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Fare Ye Well, Borders
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Waerloga69   |  @   |  
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Borders Bookstore

Earlier this year, Borders Group Inc filed for bankruptcy. After a July 2011 deadline came and went without a buyer for the national book retailer, the company began liquidating its retail chain and closing up stores, with the last of them scheduled to shut down by the end of this month. When that happens, Borders will be no more.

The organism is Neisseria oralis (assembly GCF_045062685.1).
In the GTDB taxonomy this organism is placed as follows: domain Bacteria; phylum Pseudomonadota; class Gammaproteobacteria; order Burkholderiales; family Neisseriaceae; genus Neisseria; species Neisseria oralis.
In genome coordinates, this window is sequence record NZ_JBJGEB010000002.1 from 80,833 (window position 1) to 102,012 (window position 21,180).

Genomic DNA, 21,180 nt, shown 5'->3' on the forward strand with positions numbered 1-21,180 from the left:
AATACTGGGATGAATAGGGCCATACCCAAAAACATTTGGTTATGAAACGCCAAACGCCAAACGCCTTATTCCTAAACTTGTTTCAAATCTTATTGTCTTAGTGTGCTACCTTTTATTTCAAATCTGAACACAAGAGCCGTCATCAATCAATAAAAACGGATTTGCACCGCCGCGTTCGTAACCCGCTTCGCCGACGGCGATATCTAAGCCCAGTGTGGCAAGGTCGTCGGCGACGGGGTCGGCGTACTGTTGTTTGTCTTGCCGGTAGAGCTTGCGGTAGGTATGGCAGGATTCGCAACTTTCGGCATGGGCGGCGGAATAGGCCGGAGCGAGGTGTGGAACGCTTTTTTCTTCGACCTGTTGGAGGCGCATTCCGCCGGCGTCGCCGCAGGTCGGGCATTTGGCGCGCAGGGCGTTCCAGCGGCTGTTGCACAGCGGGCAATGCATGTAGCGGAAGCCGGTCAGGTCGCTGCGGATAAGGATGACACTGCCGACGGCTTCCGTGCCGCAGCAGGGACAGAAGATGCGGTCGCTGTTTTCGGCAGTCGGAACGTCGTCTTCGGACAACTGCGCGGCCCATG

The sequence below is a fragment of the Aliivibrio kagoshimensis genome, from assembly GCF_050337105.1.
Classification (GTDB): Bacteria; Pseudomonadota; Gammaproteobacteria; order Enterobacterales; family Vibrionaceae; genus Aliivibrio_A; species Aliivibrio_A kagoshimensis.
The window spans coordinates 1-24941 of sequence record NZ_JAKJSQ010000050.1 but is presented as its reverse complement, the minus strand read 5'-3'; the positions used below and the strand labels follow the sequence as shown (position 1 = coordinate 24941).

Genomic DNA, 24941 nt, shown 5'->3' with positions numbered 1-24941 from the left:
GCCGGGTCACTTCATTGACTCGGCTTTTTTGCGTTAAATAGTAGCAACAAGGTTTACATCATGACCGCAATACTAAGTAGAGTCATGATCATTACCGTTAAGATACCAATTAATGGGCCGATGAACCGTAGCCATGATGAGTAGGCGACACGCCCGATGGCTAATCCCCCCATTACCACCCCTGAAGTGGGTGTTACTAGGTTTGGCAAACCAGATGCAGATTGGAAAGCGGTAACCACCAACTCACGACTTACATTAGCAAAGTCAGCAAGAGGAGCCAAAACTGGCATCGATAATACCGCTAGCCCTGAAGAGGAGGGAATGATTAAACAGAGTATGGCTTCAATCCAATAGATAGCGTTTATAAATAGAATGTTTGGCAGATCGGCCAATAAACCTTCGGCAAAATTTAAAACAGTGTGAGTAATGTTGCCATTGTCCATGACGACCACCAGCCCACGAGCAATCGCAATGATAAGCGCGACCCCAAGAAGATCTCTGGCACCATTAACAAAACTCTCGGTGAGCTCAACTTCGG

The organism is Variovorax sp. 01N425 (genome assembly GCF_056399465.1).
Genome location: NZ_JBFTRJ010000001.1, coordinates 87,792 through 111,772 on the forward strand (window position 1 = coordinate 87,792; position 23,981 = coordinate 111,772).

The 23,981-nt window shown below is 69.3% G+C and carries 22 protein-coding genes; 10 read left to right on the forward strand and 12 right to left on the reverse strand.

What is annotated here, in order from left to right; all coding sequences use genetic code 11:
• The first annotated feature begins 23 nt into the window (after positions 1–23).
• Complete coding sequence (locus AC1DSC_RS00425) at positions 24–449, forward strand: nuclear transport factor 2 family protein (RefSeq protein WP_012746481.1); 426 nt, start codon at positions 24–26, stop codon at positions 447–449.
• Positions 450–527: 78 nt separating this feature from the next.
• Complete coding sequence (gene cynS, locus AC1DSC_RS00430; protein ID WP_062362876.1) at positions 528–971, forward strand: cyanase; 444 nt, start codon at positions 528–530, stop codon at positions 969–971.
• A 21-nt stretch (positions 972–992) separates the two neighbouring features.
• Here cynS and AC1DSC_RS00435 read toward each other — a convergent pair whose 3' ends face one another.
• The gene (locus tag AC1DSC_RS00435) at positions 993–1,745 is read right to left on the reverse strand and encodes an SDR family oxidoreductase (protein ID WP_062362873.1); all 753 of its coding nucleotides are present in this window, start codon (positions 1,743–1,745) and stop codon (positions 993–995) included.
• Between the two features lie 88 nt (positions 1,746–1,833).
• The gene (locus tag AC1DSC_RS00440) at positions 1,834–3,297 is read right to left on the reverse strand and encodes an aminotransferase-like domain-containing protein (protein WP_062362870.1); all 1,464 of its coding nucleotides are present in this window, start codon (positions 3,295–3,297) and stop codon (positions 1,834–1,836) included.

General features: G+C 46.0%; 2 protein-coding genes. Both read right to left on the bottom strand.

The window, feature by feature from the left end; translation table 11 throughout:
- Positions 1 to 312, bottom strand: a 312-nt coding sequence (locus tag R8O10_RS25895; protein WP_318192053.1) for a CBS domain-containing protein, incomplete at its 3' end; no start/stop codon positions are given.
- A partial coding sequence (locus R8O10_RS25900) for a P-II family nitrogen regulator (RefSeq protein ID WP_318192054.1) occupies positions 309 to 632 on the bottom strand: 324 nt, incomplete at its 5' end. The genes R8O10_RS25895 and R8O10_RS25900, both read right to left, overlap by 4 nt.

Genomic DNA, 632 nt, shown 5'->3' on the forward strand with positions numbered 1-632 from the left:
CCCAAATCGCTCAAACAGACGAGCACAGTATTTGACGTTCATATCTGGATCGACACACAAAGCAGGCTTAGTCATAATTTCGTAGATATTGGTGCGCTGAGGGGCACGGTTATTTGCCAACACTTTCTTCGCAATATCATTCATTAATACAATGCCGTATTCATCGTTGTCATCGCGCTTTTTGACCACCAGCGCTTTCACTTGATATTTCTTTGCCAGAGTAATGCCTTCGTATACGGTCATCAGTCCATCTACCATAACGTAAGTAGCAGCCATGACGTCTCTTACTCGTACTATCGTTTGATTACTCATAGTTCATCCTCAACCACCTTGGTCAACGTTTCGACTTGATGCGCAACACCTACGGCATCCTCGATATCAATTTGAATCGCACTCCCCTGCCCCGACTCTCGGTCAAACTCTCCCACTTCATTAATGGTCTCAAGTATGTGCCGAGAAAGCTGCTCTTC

Nearly a decade. That’s how long I worked for the Borders Group Inc. I transitioned to one of the Waldenbooks from a larger multimedia/book company and it was quite a shock. Antiquated registers and outdated search systems were the norm. But one thing the company had was passion. Passion for books and authors. New employees were quizzed about their book knowledge and any interview turned into a discussion of favorite novels and writers. I loved it, really loved it. Every three or four months there was a conference with authors and publishers speaking, eating, and sometimes even drinking with us. I have Borders to thank for letting me meet some of my favorite authors like Jim Butcher and Vince Flynn. I actually got to have dinner with dozens of writers over the years, many of them I had never heard of but that didn’t stop me from enjoying their company. I got to have a quiet one-on-one conversation with Charlaine Harris regarding her newest novel. This is before I had ever heard of Sookie Stackhouse of True Blood fame, way back when the series was known as The Southern Vampire series. I met and befriended the publisher for George R. R. Martin’s A Song of Ice and Fire novels, even got on the advanced reader list for them, too. Oh, those were the days.